The letter urges DHS to immediately clarify current policies and to reverse any established or de facto policies that undermine the ability of those seeking humanitarian relief to pursue protection or result in the needless separation of and harm
to family units. It also requests DHS to clarify certain component policies, initiatives, and practices relating to family separation.

Please contact Jennifer Chan ( in Rep. Jayapal’s office, Marcella Hernandez ( in Rep.
Roybal-Allard’s office, Alexandra Carnes ( with the Committee on Homeland Security, or Maunica Sthanki (
with the Judiciary Committee by COB Friday, February 2nd to sign on.


Lucille Roybal-Allard             Pramila Jayapal
Co-Chair                                 Co-Chair
Women’s Working Group      Women’s Working Group
on Immigration Reform          on Immigration Reform

Bennie Thompson                   Zoe Lofgren
Ranking Member                    Ranking Member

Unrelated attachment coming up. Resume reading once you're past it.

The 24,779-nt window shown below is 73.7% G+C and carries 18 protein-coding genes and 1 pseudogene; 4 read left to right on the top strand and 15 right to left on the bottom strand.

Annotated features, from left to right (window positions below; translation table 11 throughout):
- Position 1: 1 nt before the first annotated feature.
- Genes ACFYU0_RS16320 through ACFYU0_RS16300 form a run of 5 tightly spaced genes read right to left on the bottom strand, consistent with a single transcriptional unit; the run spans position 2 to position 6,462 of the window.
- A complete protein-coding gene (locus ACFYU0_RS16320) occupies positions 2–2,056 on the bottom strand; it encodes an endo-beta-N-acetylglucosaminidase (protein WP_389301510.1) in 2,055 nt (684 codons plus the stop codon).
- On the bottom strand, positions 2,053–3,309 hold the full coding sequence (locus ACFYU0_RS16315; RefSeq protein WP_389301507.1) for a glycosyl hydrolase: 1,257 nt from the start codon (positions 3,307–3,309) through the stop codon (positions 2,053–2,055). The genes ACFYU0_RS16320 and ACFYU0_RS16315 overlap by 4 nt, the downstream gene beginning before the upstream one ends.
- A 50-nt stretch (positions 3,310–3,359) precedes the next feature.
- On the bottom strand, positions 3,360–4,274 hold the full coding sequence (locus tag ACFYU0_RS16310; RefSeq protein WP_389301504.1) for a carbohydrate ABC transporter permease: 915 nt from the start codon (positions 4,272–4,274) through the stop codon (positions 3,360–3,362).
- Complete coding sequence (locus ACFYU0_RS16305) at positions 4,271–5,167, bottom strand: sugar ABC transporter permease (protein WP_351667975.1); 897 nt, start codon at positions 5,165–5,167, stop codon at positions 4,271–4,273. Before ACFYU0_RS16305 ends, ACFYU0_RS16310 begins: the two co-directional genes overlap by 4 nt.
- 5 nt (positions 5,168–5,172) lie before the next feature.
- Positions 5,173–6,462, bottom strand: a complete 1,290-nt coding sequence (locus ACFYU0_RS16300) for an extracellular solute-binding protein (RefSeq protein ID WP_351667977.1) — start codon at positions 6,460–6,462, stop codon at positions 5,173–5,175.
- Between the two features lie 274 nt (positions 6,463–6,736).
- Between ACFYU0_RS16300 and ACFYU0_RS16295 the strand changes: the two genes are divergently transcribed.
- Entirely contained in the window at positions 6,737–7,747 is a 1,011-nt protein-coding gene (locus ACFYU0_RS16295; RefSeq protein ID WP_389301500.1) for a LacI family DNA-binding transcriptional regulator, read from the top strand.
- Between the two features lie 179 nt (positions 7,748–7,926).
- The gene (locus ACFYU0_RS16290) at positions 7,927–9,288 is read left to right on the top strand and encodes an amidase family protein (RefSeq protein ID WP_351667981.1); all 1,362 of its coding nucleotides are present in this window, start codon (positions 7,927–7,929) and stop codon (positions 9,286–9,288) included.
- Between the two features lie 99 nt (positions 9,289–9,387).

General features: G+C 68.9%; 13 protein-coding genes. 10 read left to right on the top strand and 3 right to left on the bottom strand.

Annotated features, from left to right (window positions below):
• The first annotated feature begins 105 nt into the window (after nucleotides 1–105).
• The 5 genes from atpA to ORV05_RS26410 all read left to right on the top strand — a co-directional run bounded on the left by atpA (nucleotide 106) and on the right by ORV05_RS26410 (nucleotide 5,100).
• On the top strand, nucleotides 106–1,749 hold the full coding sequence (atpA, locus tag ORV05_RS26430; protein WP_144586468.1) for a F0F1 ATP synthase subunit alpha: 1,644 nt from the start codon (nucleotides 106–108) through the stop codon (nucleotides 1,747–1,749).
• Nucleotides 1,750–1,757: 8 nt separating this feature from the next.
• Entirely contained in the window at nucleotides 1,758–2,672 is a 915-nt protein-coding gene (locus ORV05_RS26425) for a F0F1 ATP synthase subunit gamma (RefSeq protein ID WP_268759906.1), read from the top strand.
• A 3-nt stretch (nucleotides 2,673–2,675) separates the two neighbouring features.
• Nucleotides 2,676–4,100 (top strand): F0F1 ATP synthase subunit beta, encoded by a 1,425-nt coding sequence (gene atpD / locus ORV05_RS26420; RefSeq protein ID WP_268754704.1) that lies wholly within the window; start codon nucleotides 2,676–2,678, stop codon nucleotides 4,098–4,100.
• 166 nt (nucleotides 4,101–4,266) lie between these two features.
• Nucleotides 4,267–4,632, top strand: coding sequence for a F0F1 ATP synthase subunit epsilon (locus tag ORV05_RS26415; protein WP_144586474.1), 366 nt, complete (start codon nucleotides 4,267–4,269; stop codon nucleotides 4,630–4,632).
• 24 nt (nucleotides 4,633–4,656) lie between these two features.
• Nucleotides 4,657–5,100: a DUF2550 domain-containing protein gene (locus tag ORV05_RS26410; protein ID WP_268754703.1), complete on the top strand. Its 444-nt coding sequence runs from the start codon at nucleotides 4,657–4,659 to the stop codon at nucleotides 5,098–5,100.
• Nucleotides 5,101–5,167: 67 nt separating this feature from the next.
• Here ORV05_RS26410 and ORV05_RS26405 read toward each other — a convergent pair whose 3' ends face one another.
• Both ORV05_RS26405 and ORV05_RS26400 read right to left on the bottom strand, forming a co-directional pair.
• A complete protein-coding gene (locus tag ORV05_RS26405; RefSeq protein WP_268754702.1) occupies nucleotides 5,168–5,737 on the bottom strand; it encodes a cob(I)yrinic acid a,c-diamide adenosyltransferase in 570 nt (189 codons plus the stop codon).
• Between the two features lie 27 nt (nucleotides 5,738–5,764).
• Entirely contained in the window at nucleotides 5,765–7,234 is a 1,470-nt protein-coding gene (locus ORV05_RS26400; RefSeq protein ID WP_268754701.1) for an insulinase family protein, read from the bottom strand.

House Committee on              House Subcommittee
Homeland Security                 Immigration and Border Security


*“ICE and CBP Coercive Enforcement Actions against Sponsors of Unaccompanied Children Conducted in Violation of Family Unity, Protection, and Due Process Rights.” Complaint filed with DHS CRCL and OIG, December 6, 2017. Available at:;
“The “The Separation of Family Members Apprehended or Found Inadmissable while in U.S. Customs and Border Protection Custody at the U.S.-Mexico Border.” Complaint filed with DHS CRCL and OIG (Dec. 11, 2017) available at:


February X, 2018

The Honorable Kirstjen Nielsen
Department of Homeland Security